LONDON – A reduction in broadcast revenue for Manchester United pushed underlying core earnings 15 percent lower at the English Premier League soccer club in the quarter to end-September.
Adjusted earnings before interest, tax, depreciation and amortization (EBITDA) fell to 16 million pounds ($26 million) after broadcast revenue declined 37 percent because the club played only one Champions League game in the period and also received less TV money from pooled payments based on performance.
However, a 24 percent rise in revenues from commercial deals helped total revenues up 3 percent to 76 million pounds. United signed 10 new sponsorship deals in the first quarter.
United, owned by the American Glazer family, said profit from continuing operations was up to 20.5 million pounds against a loss of 5 million pounds a year earlier, a figure that was boosted by a tax credit which the club said related to it moving to certain U.S. tax bases.
"Manchester United had a record first quarter driven by our commercial operation, which continues to experience extremely strong global revenue growth in new media & mobile, retail merchandising & sponsorship," said Ed Woodward, executive vice-chairman.
United listed on the New York Stock Exchange in August under a dual-share structure that left the American Glazer family firmly in control of the club. The shares listed at $14 to value the club at $2.3 billion, but have fallen since and closed at $12.98 on Tuesday.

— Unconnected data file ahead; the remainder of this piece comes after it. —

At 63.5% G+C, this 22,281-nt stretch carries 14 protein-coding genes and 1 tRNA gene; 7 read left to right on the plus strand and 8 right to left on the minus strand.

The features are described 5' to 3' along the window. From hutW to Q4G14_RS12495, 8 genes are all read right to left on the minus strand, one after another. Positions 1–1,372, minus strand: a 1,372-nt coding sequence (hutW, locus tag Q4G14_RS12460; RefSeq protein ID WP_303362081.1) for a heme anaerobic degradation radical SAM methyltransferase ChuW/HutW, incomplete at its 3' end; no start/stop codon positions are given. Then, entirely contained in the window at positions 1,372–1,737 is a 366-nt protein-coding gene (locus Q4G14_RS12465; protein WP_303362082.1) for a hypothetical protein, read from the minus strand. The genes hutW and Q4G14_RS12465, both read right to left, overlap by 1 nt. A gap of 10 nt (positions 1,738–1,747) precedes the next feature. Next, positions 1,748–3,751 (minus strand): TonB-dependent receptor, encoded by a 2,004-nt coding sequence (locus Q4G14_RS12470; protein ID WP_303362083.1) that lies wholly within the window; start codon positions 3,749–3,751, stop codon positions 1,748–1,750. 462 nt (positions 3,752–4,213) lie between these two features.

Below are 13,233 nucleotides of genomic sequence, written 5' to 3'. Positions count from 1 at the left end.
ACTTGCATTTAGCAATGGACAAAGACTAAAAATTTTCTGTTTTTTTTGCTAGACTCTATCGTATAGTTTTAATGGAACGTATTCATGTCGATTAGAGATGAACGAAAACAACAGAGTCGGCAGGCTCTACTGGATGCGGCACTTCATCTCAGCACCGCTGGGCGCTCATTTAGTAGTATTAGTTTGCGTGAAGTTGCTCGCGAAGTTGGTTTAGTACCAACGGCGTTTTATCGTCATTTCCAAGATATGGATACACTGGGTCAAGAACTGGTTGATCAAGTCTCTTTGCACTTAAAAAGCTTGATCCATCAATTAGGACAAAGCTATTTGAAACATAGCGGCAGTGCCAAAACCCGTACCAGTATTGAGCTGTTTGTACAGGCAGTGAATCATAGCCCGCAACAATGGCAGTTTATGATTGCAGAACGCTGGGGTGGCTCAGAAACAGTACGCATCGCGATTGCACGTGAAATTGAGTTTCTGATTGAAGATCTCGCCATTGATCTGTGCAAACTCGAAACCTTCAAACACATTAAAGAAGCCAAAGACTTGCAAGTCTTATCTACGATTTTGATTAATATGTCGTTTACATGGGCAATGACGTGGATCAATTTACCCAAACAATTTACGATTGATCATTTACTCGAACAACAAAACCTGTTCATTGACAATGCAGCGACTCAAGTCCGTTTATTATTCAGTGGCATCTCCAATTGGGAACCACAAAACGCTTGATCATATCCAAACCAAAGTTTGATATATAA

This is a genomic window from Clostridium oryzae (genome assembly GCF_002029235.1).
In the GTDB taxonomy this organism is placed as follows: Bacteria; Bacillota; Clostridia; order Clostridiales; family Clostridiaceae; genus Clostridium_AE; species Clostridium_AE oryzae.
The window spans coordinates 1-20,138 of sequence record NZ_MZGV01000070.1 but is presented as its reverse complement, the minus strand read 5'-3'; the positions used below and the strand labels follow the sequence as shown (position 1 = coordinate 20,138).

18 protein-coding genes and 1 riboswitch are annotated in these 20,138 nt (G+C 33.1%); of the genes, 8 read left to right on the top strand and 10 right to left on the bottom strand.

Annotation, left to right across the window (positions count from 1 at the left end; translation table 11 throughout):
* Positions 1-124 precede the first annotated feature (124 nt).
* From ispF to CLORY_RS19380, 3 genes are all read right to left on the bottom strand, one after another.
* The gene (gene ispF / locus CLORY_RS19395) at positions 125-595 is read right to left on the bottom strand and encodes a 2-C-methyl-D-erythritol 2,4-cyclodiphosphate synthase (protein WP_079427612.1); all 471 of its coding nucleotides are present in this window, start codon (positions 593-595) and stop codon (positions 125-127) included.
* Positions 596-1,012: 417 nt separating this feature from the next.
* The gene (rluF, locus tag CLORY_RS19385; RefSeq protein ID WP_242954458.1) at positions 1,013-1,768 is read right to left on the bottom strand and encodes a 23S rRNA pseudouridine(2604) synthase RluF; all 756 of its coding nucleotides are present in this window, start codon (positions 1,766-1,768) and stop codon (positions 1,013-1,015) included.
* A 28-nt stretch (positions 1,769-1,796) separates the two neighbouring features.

Debt at the club fell to 360 million pounds, down 17 percent from a year ago, following the New York listing. Critics of the Glazers have argued that debt costs have made it hard for the club to compete with rival teams at home and in Europe.
United have made a strong start to the current season on the pitch. They top the English Premier League and have already qualified for the knockout stages of the Champions League after last year's costly failure to make it past the group stages of Europe's top club competition.
United have won the English league title a record 19 times but have faced growing competition in recent seasons from clubs like Manchester City and Chelsea, bankrolled by wealthy owners.
Chelsea, who won the Champions League in May, said last week they had made a profit in 2011-12, returning to the black for the first time since Russian oligarch Roman Abramovich bought the club in 2003.
($1 = 0.6293 British pounds)
(Reporting by Keith Weir, Editing by Rosalba O'Brien)